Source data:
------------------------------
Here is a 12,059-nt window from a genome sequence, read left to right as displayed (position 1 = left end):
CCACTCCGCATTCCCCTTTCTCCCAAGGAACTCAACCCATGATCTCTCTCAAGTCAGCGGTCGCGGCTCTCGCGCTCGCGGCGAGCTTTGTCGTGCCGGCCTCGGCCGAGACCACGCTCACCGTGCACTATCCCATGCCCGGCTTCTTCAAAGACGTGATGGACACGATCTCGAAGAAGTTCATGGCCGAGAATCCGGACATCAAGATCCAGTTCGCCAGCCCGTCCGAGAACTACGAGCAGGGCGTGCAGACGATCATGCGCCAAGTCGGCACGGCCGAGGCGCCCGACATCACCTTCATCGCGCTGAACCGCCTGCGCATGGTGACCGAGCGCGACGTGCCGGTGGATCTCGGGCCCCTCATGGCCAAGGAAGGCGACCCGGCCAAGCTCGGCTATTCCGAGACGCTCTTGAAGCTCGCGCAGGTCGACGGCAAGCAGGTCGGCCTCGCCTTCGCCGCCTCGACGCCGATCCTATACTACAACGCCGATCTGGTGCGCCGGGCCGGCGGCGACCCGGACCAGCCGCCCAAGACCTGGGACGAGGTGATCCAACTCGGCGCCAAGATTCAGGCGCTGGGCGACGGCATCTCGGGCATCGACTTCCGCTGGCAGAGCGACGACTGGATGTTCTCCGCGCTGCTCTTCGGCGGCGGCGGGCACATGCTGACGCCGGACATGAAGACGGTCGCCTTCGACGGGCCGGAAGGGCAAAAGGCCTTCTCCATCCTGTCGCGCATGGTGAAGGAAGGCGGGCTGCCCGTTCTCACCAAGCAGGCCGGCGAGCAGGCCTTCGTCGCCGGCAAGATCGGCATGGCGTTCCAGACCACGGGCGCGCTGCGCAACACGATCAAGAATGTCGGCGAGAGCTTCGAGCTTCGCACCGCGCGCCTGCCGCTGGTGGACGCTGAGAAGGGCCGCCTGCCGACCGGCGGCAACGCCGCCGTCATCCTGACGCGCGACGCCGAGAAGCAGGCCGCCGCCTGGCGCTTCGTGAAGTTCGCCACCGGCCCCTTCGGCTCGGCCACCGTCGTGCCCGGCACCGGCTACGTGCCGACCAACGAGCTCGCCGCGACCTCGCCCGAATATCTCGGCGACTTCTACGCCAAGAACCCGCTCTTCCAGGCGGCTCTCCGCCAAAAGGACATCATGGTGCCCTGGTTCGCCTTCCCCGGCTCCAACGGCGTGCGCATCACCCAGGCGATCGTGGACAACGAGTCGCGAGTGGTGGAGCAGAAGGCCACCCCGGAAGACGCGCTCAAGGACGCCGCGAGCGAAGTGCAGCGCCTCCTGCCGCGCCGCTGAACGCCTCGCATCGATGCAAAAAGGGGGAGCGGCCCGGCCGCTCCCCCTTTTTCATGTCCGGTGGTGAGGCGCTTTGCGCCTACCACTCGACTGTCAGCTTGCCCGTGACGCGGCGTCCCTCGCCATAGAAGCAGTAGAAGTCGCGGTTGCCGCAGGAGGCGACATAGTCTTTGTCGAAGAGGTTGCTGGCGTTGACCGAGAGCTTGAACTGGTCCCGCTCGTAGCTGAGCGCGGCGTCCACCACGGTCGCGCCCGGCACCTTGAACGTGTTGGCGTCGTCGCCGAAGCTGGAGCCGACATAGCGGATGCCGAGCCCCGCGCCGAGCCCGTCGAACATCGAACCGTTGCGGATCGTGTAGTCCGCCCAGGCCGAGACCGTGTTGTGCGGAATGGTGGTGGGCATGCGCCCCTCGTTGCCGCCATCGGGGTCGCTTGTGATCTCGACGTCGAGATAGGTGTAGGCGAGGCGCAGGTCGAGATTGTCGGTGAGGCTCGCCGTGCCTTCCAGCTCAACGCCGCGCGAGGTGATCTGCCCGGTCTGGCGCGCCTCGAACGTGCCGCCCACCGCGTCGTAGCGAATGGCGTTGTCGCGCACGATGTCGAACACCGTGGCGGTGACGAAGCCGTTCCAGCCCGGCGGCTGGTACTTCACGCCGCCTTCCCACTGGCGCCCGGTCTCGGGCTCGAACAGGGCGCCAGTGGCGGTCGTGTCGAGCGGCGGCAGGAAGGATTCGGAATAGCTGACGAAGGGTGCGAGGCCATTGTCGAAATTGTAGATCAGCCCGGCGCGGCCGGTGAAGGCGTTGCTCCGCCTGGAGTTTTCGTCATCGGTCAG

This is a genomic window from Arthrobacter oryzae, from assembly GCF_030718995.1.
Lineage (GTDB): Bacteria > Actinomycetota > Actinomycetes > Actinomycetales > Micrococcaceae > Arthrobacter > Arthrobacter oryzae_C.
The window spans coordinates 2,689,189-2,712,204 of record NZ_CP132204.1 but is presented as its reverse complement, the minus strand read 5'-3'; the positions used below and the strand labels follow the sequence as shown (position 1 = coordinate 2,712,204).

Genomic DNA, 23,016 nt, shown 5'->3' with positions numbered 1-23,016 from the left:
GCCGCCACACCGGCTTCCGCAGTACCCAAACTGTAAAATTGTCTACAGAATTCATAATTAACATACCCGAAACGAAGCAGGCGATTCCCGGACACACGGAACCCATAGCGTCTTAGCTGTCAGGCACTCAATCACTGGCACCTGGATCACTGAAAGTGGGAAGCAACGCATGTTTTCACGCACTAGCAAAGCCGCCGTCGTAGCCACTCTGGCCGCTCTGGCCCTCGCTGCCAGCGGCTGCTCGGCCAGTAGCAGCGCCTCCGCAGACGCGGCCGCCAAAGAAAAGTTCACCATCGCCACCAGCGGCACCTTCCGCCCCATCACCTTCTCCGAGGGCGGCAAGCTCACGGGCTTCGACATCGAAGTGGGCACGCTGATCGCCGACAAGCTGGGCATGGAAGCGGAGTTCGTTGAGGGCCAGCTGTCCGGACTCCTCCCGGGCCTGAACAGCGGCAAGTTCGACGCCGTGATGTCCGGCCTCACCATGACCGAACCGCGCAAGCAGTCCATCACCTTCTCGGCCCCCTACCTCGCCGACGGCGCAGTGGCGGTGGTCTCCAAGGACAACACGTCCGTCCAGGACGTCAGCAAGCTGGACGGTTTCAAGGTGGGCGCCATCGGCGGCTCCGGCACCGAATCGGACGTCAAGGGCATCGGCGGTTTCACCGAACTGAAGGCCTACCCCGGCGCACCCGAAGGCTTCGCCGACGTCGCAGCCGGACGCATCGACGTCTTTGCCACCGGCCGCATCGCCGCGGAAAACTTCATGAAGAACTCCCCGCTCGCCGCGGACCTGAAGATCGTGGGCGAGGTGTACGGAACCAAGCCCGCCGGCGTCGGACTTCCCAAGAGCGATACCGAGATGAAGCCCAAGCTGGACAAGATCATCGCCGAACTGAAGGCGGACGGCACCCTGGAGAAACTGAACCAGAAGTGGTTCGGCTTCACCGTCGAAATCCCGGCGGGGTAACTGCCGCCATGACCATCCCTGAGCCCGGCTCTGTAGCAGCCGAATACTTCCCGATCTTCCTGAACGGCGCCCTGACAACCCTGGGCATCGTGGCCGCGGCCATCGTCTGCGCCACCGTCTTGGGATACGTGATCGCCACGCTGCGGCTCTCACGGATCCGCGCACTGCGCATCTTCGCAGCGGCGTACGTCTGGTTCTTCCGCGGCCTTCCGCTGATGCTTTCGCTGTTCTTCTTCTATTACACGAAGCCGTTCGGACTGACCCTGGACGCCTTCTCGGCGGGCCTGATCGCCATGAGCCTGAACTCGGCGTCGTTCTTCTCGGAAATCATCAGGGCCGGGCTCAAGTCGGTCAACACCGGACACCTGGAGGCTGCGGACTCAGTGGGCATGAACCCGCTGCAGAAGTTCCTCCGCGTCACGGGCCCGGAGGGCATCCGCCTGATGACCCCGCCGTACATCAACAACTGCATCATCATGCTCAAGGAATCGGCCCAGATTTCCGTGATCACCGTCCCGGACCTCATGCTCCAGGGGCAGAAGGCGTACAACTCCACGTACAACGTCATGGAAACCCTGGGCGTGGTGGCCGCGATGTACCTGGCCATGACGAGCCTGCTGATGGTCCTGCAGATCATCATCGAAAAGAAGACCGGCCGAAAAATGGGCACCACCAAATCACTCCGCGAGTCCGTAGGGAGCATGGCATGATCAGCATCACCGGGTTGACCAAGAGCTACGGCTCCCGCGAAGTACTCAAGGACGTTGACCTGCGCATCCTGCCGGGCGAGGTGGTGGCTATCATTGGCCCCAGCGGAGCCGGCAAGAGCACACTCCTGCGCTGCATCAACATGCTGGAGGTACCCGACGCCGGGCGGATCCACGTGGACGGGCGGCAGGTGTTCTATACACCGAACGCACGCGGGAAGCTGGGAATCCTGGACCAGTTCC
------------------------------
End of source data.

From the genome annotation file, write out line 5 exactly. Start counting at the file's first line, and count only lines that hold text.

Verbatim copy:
The window spans coordinates 2,689,189-2,712,204 of record NZ_CP132204.1 but is presented as its reverse complement, the minus strand read 5'-3'; the positions used below and the strand labels follow the sequence as shown (position 1 = coordinate 2,712,204).